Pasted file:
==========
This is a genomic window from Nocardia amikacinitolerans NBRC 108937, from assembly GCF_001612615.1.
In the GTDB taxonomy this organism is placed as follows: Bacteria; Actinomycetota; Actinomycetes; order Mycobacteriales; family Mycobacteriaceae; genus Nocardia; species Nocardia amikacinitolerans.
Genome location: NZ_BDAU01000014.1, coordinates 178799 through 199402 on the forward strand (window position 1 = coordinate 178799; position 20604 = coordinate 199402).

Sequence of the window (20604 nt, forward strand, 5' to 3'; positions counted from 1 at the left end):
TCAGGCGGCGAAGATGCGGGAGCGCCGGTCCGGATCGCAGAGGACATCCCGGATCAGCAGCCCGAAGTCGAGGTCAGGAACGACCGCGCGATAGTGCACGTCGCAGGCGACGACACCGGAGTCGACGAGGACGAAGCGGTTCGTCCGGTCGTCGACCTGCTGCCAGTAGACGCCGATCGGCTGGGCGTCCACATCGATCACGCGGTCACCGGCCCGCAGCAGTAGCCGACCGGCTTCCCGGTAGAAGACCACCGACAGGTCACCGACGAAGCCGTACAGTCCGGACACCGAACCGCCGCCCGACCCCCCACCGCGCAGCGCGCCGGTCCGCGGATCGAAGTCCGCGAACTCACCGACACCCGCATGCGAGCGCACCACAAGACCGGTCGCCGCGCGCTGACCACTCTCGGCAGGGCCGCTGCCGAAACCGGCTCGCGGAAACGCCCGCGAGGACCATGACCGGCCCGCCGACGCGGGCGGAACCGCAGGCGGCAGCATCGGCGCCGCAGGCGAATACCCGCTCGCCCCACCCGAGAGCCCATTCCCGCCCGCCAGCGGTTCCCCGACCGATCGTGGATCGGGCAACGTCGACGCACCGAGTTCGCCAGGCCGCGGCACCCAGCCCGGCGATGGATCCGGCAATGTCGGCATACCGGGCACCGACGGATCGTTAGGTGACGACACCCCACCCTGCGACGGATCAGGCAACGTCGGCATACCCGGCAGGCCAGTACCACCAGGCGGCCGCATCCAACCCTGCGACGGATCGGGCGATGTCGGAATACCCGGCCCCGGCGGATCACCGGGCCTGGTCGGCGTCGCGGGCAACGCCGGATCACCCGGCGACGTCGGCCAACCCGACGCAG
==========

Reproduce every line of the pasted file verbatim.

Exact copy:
This is a genomic window from Nocardia amikacinitolerans NBRC 108937, from assembly GCF_001612615.1.
In the GTDB taxonomy this organism is placed as follows: Bacteria; Actinomycetota; Actinomycetes; order Mycobacteriales; family Mycobacteriaceae; genus Nocardia; species Nocardia amikacinitolerans.
Genome location: NZ_BDAU01000014.1, coordinates 178799 through 199402 on the forward strand (window position 1 = coordinate 178799; position 20604 = coordinate 199402).

Sequence of the window (20604 nt, forward strand, 5' to 3'; positions counted from 1 at the left end):
TCAGGCGGCGAAGATGCGGGAGCGCCGGTCCGGATCGCAGAGGACATCCCGGATCAGCAGCCCGAAGTCGAGGTCAGGAACGACCGCGCGATAGTGCACGTCGCAGGCGACGACACCGGAGTCGACGAGGACGAAGCGGTTCGTCCGGTCGTCGACCTGCTGCCAGTAGACGCCGATCGGCTGGGCGTCCACATCGATCACGCGGTCACCGGCCCGCAGCAGTAGCCGACCGGCTTCCCGGTAGAAGACCACCGACAGGTCACCGACGAAGCCGTACAGTCCGGACACCGAACCGCCGCCCGACCCCCCACCGCGCAGCGCGCCGGTCCGCGGATCGAAGTCCGCGAACTCACCGACACCCGCATGCGAGCGCACCACAAGACCGGTCGCCGCGCGCTGACCACTCTCGGCAGGGCCGCTGCCGAAACCGGCTCGCGGAAACGCCCGCGAGGACCATGACCGGCCCGCCGACGCGGGCGGAACCGCAGGCGGCAGCATCGGCGCCGCAGGCGAATACCCGCTCGCCCCACCCGAGAGCCCATTCCCGCCCGCCAGCGGTTCCCCGACCGATCGTGGATCGGGCAACGTCGACGCACCGAGTTCGCCAGGCCGCGGCACCCAGCCCGGCGATGGATCCGGCAATGTCGGCATACCGGGCACCGACGGATCGTTAGGTGACGACACCCCACCCTGCGACGGATCAGGCAACGTCGGCATACCCGGCAGGCCAGTACCACCAGGCGGCCGCATCCAACCCTGCGACGGATCGGGCGATGTCGGAATACCCGGCCCCGGCGGATCACCGGGCCTGGTCGGCGTCGCGGGCAACGCCGGATCACCCGGCGACGTCGGCCAACCCGACGCAG